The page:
9) Long-dwell Geneva drive: This Geneva arrangement has a chain with an extended pin in combination with a standard Geneva. This permits a long dwell between each 90° shift in the position of the Geneva. The spacing between the sprockets determines the length of dwell. Some of the links have special extensions to lock the Geneva in place between stations.
10) Modified motion Geneva drive: The input link of a normal Geneva drive rotates at constant velocity, which restricts flexibility in design. That is, for given dimensions and number of stations, the dwell period is determined by the speed of the input shaft. Elliptical gears produce a varying crank rotation that permits either extending or reducing the dwell period.
11) Internal groove Geneva drive: This arrangement permits the roller to exit and enter the driving slots tangentially. In the position shown, the driving roller has just completed indexing the Geneva, and it is about to coast for 90° as it goes around the curve. (During this time, a separate locking device might be necessary to prevent an external torque from reversing the Geneva.)
12) Progressive oscillating drive: A crank attached to the planet gear can make point P describe the double loop curve illustrated. The slotted output crank oscillates briefly at the vertical positions.
13) Sinusoidal reciprocator drive: This reciprocator transforms rotary motion into a reciprocating motion in which the oscillating output member is in the same plane as the input shaft. The output member has two arms with rollers which contact the surface of the truncated sphere. The rotation of the sphere causes the output to oscillate.
14) Controlled output escapement: The output in this simple mechanism is prevented from turning in either direction unless it is actuated by the input motion. In operation, the drive lever indexes the output disk by bearing on the pin. The escapement is cammed out of the way during indexing because the slot in the input disk is positioned to permit the escapement tip to enter it. But as the lever leaves the pin, the input disk forces the escapement tip out of its slot and into the notch. That locks the output in both directions.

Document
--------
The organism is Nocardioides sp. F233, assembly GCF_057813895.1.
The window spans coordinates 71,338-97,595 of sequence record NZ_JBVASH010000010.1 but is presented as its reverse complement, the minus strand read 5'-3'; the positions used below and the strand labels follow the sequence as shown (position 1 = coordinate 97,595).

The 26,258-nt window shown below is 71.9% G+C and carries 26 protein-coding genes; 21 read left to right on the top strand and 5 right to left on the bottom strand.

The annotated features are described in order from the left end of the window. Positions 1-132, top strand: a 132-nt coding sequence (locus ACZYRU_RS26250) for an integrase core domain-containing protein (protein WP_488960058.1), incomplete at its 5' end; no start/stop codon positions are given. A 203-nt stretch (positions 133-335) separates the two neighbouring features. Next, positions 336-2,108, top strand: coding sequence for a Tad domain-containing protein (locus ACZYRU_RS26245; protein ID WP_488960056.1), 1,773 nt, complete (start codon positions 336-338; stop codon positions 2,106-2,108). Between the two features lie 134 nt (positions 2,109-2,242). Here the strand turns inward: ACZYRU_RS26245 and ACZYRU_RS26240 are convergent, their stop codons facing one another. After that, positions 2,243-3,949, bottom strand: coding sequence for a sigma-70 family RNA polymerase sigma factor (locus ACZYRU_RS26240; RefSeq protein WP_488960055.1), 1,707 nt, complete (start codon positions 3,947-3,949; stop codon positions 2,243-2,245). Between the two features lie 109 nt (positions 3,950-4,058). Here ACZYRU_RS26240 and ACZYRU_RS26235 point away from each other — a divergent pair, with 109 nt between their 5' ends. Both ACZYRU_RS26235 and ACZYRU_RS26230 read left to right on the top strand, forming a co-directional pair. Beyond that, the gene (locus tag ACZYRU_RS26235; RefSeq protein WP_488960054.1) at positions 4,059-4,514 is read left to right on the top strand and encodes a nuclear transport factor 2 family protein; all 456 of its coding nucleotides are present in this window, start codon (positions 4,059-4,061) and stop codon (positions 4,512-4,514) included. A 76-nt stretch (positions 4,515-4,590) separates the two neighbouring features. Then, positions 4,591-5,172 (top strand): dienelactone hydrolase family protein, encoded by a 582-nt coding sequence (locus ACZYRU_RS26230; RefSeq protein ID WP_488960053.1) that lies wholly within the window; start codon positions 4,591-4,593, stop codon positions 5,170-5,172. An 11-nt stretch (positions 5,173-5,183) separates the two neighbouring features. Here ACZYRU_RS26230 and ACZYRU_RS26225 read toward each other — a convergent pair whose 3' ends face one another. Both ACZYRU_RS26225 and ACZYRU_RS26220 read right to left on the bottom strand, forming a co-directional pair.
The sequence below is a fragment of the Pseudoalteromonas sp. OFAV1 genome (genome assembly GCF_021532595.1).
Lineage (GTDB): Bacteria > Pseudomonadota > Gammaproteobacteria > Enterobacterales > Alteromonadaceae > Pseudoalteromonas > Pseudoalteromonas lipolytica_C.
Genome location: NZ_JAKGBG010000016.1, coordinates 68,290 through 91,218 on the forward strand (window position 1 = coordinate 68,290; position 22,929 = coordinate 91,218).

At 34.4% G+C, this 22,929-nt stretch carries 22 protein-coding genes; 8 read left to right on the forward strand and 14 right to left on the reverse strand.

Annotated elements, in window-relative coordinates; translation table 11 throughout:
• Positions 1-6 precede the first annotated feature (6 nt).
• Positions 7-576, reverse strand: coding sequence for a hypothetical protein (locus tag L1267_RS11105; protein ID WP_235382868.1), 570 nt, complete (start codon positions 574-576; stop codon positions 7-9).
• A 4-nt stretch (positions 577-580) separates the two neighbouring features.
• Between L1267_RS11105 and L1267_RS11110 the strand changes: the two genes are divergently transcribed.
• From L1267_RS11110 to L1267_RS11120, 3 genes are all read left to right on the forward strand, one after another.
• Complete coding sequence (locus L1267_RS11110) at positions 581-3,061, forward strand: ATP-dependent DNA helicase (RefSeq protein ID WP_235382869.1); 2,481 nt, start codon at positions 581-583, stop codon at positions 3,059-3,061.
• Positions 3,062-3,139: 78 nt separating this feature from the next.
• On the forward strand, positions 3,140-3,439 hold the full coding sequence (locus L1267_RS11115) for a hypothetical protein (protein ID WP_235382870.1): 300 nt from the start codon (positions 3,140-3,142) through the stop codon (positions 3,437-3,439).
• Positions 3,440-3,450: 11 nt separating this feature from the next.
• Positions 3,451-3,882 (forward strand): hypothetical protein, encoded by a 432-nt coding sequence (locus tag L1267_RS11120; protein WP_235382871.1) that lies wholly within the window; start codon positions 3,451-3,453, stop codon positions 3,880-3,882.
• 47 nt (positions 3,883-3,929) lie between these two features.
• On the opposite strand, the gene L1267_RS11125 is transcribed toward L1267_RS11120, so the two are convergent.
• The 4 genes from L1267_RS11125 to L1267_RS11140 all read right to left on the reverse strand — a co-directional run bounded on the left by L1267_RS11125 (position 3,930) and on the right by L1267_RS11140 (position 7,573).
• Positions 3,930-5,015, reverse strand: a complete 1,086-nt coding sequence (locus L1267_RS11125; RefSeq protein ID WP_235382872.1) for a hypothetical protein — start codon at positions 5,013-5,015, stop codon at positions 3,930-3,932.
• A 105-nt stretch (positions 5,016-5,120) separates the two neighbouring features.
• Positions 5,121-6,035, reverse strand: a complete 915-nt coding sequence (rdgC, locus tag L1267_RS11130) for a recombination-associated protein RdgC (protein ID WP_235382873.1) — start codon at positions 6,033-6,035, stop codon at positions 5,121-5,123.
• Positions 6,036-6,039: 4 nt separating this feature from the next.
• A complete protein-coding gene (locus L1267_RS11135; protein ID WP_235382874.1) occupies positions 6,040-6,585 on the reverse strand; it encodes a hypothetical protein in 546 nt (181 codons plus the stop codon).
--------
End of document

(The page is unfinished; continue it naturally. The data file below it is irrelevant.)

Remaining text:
15) Parallel guidance drive: The input crank contains two planet gears. The center sun gear is fixed. By making the three gears equal in diameter and having gear 2 serve as an idler, any member fixed to gear  3 will remain parallel to its previous positions throughout the rotation of the input ring crank.
16) Rotating-cam reciprocator  drive: The high-volume 2500-ton press is designed to shape such parts as connecting rods, tractor track links, and wheel hubs. A simple automatic-feed mechanism makes it possible to produce 2400 forgings per hour.
17) An external Geneva drive. The driver grooves lock the driven wheel pins during dwell. During movement, the driver pin mates with the driven-wheel slot.
18) An internal Geneva drive. The driver and driven wheel rotate in same direction. The duration of dwell is more than 180º of driver rotation.
19) A spherical Geneva drive. The driver and driven wheel are on perpendicular shafts. The duration of dwell is exactly 180° of driver rotation.
20) An intermittent counter drive. One revolution of the driver advances the driven wheel 120°. The driven-wheel rear teeth are locked on the cam surface during dwell.
Look For Other Geneva Drives 
Advanced Modified Geneva Drives